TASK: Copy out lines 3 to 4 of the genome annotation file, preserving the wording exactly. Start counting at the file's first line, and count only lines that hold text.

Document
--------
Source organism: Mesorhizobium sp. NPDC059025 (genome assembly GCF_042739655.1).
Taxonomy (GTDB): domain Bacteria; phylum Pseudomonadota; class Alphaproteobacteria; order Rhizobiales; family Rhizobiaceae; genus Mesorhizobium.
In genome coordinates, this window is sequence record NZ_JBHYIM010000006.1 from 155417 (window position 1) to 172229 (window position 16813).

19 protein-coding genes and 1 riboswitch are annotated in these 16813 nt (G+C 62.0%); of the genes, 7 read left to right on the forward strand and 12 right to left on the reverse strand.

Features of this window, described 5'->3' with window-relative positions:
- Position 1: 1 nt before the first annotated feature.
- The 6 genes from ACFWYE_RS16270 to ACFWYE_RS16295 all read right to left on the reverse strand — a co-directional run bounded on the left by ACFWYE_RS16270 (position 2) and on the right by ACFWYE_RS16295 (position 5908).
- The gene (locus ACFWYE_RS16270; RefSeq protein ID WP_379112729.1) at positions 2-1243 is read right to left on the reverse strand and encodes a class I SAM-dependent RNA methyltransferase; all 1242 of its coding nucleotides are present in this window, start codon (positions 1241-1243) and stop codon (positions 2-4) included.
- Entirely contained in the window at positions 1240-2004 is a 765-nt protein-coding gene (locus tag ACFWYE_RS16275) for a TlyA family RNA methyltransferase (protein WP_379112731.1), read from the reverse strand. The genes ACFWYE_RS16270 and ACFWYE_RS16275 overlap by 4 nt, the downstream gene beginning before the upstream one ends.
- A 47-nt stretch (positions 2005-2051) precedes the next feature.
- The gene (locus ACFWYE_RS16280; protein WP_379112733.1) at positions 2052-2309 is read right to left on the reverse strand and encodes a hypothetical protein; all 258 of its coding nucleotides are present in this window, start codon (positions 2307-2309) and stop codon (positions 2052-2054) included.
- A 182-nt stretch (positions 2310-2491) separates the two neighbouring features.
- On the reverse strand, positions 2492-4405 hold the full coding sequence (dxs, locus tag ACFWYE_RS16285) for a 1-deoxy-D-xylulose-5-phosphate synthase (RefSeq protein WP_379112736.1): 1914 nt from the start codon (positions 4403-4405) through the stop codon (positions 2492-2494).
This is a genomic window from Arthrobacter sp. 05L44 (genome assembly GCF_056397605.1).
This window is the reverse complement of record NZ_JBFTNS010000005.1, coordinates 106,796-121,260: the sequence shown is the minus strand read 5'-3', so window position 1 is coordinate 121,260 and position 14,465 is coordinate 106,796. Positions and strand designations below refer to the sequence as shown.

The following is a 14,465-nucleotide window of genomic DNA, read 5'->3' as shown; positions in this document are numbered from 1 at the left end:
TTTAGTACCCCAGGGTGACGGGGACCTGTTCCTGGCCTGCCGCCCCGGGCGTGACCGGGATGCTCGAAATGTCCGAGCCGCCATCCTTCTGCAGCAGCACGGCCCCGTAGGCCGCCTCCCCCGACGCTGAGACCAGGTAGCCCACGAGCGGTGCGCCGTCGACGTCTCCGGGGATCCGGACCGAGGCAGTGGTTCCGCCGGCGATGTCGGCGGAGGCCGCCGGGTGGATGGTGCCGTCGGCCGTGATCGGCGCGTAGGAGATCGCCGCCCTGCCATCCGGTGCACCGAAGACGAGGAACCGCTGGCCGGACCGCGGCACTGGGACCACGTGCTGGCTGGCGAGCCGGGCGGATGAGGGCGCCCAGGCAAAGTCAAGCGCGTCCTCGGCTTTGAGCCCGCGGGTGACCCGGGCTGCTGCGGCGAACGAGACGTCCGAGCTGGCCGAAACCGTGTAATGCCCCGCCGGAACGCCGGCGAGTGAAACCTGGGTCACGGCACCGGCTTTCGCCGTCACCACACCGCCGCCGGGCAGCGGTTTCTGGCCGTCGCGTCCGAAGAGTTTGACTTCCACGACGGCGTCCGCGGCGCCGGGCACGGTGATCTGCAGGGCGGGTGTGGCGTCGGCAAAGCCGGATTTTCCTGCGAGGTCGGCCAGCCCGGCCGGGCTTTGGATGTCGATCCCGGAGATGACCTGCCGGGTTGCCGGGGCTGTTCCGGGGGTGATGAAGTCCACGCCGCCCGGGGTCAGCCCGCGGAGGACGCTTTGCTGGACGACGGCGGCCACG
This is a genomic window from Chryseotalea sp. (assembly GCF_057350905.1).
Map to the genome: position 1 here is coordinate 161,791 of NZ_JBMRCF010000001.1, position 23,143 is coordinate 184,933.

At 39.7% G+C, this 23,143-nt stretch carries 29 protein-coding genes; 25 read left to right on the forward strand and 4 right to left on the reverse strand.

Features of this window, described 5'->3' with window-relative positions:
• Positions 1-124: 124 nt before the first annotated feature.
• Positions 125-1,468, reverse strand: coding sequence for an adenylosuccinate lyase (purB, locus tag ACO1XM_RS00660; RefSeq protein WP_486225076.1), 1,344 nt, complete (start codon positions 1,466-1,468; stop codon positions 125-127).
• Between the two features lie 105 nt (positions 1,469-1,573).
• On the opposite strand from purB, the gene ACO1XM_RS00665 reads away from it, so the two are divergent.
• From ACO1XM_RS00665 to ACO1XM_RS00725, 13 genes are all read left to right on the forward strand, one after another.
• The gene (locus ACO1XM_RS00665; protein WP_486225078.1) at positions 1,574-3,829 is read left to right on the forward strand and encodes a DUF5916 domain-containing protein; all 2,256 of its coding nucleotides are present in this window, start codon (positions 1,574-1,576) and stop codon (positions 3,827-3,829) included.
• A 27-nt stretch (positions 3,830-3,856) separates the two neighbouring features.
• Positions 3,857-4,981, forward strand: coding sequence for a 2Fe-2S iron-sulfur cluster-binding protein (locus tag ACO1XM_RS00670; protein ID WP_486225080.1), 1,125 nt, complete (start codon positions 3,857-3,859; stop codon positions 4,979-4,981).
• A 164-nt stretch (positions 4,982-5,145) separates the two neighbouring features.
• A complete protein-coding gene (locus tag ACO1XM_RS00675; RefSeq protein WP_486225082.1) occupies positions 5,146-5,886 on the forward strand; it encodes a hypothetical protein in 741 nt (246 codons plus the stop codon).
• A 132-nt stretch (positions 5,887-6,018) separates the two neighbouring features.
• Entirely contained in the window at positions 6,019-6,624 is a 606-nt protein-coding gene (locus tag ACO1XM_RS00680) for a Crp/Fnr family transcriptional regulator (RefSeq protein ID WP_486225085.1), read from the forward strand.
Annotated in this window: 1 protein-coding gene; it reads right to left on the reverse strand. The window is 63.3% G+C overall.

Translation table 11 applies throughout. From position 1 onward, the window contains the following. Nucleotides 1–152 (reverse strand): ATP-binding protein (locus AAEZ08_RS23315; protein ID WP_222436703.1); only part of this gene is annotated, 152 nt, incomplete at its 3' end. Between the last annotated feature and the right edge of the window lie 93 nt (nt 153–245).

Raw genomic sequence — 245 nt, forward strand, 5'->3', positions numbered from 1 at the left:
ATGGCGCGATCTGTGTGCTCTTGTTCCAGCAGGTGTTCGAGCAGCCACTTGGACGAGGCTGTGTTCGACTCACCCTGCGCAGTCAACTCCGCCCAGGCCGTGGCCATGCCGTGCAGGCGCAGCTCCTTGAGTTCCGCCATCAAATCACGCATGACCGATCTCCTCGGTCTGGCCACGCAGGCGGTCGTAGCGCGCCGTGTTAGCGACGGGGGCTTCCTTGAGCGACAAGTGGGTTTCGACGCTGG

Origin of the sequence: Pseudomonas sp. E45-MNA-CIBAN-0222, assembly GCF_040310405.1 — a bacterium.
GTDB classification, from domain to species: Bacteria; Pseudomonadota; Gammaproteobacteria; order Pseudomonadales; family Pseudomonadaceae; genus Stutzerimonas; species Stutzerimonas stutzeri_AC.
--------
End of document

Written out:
In genome coordinates, this window is sequence record NZ_JBHYIM010000006.1 from 155417 (window position 1) to 172229 (window position 16813).

19 protein-coding genes and 1 riboswitch are annotated in these 16813 nt (G+C 62.0%); of the genes, 7 read left to right on the forward strand and 12 right to left on the reverse strand.